8 Progress towards equality between women and men is not dependent on whether a country is rich or poor, or on its religious or cultural heritage. Some developing countries outperform much richer countries in the opportunities they make available to women2. Sustained political will lies at the heart of success, but this needs to be supported in a number of key ways. Good policy ideas have too often 'evaporated' in the course of implementation, leading to outcomes falling far short of intentions.

2 Human Development Report, 1999. United Nations Development Programme, New York.

9 A key lesson is that fundamental change can only be achieved through interventions which focus on major policy reforms, changes to laws and regulations, the reallocation of financial and other resources, and the promotion of changes in attitude through public debate.

10 Co-ordinated action is also essential for success. Donors have an important but modest role to play. Real change will result from the concerted actions of governments, civil society, and the private sector, underpinned by stronger and more effective support from bilateral and multilateral donors and development organisations. Although a global sense of common purpose is emerging, there remains much to be done to close gaps in understanding and increase co-operation. This is true both at a government to government level, and also between the state and civil society. Within the donor community, there is also significant scope for improvement.

11 The purpose of DFID's strategy is to ensure that women's empowerment and gender equality are actively pursued in the mainstream of all development activities. Our work will be focused on supporting the achievement of 10 specific objectives, consistent with the internationally agreed development targets and the Platform for Action set out at the Beijing conference. These provide a broad framework for action from which operational priorities can be drawn, depending on the situation on the ground.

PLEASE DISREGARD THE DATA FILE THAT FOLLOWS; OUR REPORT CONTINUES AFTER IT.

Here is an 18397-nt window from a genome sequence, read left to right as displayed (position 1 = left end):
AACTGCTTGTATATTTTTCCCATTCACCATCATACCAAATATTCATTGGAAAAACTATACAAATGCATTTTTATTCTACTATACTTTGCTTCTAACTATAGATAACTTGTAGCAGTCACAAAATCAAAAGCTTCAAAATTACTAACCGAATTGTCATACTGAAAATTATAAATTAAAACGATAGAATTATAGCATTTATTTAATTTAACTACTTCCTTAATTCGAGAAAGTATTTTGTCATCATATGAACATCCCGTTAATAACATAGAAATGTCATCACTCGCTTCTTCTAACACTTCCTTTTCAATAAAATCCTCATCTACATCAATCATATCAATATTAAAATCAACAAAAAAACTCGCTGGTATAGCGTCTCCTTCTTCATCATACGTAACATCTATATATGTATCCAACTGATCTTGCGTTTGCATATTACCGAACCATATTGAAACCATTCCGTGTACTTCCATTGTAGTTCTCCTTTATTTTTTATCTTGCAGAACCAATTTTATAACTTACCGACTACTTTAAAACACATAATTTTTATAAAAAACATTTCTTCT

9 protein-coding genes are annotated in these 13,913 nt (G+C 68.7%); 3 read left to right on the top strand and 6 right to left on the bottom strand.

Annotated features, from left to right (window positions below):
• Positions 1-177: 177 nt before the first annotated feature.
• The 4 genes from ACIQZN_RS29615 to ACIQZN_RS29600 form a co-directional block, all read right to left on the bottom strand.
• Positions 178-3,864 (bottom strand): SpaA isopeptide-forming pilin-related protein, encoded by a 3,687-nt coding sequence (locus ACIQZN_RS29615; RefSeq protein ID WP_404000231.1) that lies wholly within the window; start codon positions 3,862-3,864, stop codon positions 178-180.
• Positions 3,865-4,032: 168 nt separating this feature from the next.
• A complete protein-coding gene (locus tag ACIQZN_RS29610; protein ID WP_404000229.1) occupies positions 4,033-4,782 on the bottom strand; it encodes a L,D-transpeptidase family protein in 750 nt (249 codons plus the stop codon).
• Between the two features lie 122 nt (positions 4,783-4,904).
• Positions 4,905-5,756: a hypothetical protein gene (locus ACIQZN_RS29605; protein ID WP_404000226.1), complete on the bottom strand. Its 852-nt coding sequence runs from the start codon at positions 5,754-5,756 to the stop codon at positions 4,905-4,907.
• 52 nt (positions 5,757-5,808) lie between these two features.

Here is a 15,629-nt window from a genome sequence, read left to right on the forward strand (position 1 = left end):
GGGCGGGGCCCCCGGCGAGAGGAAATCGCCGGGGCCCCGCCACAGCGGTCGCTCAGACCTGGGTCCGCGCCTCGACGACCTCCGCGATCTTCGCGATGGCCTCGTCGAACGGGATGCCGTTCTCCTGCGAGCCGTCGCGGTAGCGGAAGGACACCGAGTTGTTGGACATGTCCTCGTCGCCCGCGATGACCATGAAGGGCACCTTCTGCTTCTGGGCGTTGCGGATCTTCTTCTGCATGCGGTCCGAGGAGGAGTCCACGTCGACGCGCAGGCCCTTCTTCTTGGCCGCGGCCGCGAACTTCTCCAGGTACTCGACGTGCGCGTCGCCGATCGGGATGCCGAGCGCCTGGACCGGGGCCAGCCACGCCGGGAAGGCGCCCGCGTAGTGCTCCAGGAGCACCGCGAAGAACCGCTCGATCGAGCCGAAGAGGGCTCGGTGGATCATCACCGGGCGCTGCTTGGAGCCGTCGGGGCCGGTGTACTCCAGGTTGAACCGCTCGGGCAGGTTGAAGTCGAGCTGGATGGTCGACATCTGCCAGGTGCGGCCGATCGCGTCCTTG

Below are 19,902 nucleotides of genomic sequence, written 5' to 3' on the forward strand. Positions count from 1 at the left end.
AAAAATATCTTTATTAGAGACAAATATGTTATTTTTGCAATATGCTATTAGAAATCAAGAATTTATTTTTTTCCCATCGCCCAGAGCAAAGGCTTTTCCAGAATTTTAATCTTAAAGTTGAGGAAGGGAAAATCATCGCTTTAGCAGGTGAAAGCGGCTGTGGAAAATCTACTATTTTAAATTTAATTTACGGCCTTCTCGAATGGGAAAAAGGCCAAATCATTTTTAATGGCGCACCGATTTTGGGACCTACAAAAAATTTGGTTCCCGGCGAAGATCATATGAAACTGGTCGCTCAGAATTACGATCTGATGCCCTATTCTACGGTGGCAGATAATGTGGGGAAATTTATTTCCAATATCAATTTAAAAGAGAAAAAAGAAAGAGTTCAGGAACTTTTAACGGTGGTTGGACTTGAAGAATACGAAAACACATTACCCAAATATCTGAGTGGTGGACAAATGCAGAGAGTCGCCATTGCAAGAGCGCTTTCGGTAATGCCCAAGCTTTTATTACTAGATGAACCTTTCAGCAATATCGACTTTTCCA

12 DFID will support actions through three channels:

support to governments, civil society, and the private sector for the accelerated implementation of the Platform for Action agreed at Beijing and the inclusion of gender equality goals in the mainstream of all development programmes;

stronger collaboration and co-ordination for the achievement of gender equality goals among donors, including the European Union, UN system, and the World Bank and other international financial institutions;

the strengthening of DFID's internal capacity through improved research and knowledge development, information support, and skills development.

13 The strategy set out in this paper is broad-based, and the framework for measuring progress towards the achievement of the specific objectives to which DFID is committed is necessarily broad too. At its heart, however, are the International Development Targets and the key indicators which have been identified to measure progress towards the achievement of these. Whenever possible, we will seek to break down these measures to analyse how benefits are being shared between women and men, boys and girls. Clear targets and measures of progress are essential, to focus minds, to provide encouragement when progress is made, and to strengthen co-ordination around common goals.